$1.9B in: Moderna blueprints $100M facility, plans to double the pipeline after a $474M megaround
Moderna has wrapped its latest megaround with $474 million to invest in a new manufacturing facility and its fast-growing staff as it looks to launch new studies for immuno-oncology and double the number of therapies in the pipeline as early as next summer.
Moderna tipped its hand on this fundraising in a Form D a few days ago. But in an interview with Endpoints News, Moderna CEO Stephane Bancel spelled out where the next big investments will be made. At the top of that to-do list is building a $100 million manufacturing facility, which the Cambridge, MA-based biotech has been scouting a location for.
“We are really trying to invest in the platform,” says Bancel, “to become the best mRNA company in the world…. We are playing a very long game.”
Moderna discarded the classic biotech mold the day it started in business. Rather than stake their claim to new technology by proving its worth in one or two drugs, the biotech immediately set out to raise the big bucks necessary to start work on a major pipeline that could eventually prove its worth for a whole range of diseases. Programs ranging from vaccines to rare diseases, oncology, cardio and more are included. This way, says Bancel, a single setback shouldn’t cloud the company’s future.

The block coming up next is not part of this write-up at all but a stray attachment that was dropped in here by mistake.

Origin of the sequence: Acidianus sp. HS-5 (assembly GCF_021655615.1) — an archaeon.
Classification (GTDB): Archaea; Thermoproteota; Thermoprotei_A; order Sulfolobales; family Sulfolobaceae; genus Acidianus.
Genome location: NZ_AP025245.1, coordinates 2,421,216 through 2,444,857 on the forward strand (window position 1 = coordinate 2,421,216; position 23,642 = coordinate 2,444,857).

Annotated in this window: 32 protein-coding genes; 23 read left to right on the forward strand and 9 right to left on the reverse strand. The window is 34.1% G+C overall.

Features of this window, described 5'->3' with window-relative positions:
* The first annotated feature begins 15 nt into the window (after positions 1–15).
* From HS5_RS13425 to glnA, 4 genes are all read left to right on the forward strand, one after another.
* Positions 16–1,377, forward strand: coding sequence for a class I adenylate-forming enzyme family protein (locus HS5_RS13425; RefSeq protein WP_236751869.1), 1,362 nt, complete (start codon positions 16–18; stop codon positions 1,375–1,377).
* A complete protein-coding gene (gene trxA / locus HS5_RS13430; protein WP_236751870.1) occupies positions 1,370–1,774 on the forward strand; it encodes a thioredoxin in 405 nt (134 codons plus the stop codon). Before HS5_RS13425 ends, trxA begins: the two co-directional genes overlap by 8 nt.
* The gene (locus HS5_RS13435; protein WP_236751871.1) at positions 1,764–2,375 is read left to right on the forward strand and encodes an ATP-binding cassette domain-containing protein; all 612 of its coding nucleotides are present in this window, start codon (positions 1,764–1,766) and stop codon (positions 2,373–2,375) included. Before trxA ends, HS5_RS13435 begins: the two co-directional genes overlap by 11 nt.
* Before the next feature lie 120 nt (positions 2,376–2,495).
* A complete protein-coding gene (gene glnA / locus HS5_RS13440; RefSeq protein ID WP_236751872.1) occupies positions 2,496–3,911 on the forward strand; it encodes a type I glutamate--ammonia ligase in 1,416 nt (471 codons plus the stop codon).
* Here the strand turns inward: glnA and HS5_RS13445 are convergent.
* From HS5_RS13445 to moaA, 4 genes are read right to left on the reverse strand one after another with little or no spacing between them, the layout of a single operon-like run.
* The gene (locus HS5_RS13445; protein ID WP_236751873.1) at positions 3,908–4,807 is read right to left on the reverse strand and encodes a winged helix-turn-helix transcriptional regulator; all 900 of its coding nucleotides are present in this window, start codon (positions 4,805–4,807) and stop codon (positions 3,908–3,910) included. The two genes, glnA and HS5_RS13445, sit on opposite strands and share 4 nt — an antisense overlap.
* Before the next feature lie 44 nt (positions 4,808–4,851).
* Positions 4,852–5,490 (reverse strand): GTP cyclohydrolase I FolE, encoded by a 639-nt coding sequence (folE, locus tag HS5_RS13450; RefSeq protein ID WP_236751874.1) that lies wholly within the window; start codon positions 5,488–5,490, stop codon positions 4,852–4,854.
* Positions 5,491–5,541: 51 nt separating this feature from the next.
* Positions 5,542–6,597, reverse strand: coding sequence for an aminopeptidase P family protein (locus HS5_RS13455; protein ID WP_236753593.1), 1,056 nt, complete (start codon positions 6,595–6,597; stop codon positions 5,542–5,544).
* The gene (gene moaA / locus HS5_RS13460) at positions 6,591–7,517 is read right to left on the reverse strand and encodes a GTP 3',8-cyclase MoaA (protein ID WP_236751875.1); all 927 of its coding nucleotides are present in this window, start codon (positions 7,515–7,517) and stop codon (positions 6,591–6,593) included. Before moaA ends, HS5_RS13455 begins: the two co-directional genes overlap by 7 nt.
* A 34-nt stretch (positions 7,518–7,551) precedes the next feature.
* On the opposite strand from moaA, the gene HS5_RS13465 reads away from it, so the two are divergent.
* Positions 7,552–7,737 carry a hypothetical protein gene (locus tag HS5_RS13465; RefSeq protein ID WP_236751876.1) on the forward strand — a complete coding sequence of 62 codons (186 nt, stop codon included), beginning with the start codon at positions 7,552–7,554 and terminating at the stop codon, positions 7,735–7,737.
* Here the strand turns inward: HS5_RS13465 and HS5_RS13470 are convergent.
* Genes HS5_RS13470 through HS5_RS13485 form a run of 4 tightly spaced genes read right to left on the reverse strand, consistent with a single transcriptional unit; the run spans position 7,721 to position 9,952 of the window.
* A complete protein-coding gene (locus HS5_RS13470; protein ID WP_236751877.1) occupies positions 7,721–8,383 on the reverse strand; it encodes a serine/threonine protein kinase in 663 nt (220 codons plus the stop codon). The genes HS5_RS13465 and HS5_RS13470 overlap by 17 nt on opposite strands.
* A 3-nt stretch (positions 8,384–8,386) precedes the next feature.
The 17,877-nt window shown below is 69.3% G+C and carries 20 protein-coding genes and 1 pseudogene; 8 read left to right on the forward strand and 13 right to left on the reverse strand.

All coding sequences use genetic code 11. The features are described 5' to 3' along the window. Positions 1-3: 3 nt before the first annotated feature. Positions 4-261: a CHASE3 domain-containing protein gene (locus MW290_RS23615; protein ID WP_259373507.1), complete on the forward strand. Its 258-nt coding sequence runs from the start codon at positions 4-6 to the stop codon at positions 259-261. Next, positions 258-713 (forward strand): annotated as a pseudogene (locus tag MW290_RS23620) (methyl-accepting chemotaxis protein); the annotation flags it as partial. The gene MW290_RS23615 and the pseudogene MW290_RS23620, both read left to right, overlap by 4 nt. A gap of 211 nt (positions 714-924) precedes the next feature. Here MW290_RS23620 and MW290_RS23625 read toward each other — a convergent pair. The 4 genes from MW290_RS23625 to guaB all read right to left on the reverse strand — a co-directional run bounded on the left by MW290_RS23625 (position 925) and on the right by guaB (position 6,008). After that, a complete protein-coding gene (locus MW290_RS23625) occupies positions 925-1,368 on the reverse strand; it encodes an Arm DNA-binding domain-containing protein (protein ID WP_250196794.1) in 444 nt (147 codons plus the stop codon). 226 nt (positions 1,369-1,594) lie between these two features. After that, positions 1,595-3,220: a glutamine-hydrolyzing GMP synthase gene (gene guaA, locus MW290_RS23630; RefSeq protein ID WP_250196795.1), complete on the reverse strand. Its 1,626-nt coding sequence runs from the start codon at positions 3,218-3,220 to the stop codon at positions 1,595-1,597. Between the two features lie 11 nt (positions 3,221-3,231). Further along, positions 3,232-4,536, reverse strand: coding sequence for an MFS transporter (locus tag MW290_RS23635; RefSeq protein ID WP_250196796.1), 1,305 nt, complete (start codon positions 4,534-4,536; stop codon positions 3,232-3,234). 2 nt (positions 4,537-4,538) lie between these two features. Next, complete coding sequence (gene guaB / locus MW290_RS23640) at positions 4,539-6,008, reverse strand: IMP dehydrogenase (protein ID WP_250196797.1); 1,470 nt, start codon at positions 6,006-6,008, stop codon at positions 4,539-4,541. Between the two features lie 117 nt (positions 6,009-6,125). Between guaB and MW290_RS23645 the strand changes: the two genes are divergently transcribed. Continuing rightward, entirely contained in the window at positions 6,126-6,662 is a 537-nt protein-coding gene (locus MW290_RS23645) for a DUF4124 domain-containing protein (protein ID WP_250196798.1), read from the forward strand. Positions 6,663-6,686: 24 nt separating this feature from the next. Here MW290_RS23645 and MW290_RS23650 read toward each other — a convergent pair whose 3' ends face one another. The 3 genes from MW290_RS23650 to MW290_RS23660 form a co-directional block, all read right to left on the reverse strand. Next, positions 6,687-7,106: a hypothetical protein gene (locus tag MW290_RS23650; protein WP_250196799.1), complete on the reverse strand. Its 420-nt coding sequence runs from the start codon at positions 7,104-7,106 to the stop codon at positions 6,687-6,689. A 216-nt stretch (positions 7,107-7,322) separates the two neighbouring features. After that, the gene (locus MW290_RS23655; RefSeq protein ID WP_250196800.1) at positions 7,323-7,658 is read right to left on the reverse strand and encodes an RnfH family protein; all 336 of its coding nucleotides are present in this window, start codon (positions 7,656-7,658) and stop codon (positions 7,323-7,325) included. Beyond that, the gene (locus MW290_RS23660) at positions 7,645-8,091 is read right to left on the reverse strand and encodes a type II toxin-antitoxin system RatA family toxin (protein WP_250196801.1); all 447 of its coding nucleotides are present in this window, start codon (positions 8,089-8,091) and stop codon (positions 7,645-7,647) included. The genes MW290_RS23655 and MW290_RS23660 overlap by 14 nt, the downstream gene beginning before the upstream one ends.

Clinical programs were a long time coming as Moderna built up a range of big preclinical partnerships. But Bancel says the number of drugs in development has swelled to 11, with the first set of data slated to be released in 2017. Moderna also plans to add about 10 drugs to the clinic by next summer, says the CEO, as the 450 staffers already on board are joined by 100 more being recruited now for open positions. And the new manufacturing facility needed to support its development work will be ready by the end of 2017.
They don’t get much more revolutionary than Moderna, a private company which believes its mRNA platform tech can deliver the necessary package to spur cells to produce therapeutics, essentially turning bodies into drug factories.
To get here, Moderna has now raised $1.9 billion from investors like AstraZeneca, with another $230 million on the table from grants. In addition to the financing announcement this morning, Moderna is also unveiling a pact to develop a new Zika vaccine, with BARDA putting up $8 million to get the program started while offering an option on $117 million more to get through a successful development program.
Altogether, this new money comes close to the record $500 million that the company raised last year. Eventually, Bancel says the company should be ready for an IPO.
“We will take the company public,” he tells me. “There is no doubt about it.”
First, though, Moderna will have to gather positive mid-stage data from several leading programs, leaving no doubt that it can achieve its dreams.